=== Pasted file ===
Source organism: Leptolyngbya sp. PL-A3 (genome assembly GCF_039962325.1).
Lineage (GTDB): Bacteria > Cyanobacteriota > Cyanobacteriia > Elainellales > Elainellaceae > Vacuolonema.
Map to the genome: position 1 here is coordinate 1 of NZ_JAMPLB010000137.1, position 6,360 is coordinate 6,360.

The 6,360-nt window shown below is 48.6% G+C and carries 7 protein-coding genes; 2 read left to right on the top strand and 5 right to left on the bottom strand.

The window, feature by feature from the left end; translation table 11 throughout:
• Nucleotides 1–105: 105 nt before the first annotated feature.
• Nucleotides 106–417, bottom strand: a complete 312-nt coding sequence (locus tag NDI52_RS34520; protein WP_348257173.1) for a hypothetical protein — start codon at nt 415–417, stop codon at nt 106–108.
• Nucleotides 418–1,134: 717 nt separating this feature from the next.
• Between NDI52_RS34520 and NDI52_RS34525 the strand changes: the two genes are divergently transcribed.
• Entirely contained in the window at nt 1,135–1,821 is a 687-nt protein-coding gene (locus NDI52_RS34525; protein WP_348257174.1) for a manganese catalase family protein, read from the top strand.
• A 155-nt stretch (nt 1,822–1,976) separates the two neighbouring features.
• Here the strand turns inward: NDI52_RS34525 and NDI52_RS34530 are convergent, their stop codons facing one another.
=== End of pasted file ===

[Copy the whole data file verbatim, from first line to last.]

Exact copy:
Source organism: Leptolyngbya sp. PL-A3 (genome assembly GCF_039962325.1).
Lineage (GTDB): Bacteria > Cyanobacteriota > Cyanobacteriia > Elainellales > Elainellaceae > Vacuolonema.
Map to the genome: position 1 here is coordinate 1 of NZ_JAMPLB010000137.1, position 6,360 is coordinate 6,360.

The 6,360-nt window shown below is 48.6% G+C and carries 7 protein-coding genes; 2 read left to right on the top strand and 5 right to left on the bottom strand.

The window, feature by feature from the left end; translation table 11 throughout:
• Nucleotides 1–105: 105 nt before the first annotated feature.
• Nucleotides 106–417, bottom strand: a complete 312-nt coding sequence (locus tag NDI52_RS34520; protein WP_348257173.1) for a hypothetical protein — start codon at nt 415–417, stop codon at nt 106–108.
• Nucleotides 418–1,134: 717 nt separating this feature from the next.
• Between NDI52_RS34520 and NDI52_RS34525 the strand changes: the two genes are divergently transcribed.
• Entirely contained in the window at nt 1,135–1,821 is a 687-nt protein-coding gene (locus NDI52_RS34525; protein WP_348257174.1) for a manganese catalase family protein, read from the top strand.
• A 155-nt stretch (nt 1,822–1,976) separates the two neighbouring features.
• Here the strand turns inward: NDI52_RS34525 and NDI52_RS34530 are convergent, their stop codons facing one another.